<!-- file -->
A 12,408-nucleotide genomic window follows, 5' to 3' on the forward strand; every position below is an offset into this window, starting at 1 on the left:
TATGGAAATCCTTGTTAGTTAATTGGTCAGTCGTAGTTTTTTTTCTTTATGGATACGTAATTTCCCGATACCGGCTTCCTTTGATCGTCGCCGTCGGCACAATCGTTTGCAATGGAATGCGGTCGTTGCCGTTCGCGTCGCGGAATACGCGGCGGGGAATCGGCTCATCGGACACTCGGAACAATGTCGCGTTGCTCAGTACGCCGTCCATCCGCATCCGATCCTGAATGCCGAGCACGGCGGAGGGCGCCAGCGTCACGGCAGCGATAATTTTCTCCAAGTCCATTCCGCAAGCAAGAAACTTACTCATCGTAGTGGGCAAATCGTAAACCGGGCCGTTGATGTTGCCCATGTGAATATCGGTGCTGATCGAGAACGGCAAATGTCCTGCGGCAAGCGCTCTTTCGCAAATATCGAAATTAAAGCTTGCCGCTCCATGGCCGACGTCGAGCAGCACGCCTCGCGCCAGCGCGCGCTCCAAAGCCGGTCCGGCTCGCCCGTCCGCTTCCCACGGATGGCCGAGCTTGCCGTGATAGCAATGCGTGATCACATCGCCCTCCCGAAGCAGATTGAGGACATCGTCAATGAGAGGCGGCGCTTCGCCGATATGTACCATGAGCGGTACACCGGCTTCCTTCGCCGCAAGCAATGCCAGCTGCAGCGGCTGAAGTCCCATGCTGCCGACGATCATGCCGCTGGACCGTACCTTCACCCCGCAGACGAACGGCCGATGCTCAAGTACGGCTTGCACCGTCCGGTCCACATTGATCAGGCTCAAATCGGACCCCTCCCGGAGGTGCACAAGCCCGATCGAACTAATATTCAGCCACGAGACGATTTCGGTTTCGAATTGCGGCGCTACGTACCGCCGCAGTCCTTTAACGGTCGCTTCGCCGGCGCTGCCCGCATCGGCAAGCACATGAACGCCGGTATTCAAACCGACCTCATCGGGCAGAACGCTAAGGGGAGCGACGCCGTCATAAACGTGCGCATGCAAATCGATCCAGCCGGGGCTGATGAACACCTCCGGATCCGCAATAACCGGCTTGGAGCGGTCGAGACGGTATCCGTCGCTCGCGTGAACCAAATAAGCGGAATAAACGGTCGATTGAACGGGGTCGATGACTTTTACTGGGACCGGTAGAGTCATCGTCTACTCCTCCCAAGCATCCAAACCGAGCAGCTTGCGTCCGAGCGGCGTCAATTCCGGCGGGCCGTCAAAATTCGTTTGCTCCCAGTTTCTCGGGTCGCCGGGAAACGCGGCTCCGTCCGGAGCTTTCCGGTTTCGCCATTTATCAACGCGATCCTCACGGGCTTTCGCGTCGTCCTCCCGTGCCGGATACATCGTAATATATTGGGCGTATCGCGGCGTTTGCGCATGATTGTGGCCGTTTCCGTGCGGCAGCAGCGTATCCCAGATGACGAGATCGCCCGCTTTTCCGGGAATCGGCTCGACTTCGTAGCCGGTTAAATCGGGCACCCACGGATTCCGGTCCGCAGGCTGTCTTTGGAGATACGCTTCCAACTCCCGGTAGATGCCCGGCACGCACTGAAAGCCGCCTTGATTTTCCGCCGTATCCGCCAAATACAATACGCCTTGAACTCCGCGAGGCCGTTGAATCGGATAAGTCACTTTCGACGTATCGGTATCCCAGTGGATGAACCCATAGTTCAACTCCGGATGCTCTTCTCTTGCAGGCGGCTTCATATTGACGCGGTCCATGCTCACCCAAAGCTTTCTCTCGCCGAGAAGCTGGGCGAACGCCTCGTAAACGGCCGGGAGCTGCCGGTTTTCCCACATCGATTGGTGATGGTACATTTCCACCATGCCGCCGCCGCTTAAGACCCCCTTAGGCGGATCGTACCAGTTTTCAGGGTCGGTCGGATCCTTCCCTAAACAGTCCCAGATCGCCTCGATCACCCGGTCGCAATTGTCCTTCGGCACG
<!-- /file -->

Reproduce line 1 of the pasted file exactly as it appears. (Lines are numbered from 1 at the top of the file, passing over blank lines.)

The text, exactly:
A 12,408-nucleotide genomic window follows, 5' to 3' on the forward strand; every position below is an offset into this window, starting at 1 on the left: